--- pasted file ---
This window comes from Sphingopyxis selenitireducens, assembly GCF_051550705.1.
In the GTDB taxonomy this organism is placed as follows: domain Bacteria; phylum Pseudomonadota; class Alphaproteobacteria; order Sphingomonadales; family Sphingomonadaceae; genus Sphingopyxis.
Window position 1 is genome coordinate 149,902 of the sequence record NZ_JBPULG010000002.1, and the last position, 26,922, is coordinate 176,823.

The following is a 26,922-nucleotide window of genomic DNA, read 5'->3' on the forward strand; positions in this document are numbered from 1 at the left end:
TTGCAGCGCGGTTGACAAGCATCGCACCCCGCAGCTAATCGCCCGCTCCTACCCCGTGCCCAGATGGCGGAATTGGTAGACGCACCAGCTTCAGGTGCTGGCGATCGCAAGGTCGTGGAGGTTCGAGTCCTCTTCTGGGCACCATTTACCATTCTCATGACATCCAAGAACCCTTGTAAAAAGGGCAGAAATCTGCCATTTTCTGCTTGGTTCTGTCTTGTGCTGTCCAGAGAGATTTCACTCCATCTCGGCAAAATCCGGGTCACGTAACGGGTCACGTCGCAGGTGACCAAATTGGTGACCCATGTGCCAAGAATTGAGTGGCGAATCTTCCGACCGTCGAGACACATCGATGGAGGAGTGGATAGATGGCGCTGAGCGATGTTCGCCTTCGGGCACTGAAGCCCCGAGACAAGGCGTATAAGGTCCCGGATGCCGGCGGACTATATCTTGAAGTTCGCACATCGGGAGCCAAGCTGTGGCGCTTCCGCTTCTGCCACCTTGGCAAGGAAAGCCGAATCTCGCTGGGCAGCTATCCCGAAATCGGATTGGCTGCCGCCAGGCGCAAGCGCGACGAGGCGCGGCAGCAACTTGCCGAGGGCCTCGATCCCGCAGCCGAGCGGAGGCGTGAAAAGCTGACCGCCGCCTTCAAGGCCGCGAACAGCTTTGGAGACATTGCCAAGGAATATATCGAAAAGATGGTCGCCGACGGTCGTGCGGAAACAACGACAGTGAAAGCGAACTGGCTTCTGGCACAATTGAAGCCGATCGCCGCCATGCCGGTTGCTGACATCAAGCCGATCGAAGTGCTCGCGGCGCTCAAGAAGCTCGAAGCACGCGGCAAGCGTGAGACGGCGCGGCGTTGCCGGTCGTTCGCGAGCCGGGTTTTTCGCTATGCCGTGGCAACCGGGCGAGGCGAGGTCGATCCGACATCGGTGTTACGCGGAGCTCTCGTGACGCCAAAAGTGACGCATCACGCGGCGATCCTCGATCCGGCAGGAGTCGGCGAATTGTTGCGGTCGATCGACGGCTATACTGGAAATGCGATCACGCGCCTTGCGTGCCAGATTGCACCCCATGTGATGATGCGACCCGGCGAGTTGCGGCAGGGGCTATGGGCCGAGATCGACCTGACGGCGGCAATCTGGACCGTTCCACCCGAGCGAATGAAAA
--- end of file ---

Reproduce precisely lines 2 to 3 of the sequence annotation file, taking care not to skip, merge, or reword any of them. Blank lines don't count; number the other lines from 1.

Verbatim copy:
In the GTDB taxonomy this organism is placed as follows: domain Bacteria; phylum Pseudomonadota; class Alphaproteobacteria; order Sphingomonadales; family Sphingomonadaceae; genus Sphingopyxis.
Window position 1 is genome coordinate 149,902 of the sequence record NZ_JBPULG010000002.1, and the last position, 26,922, is coordinate 176,823.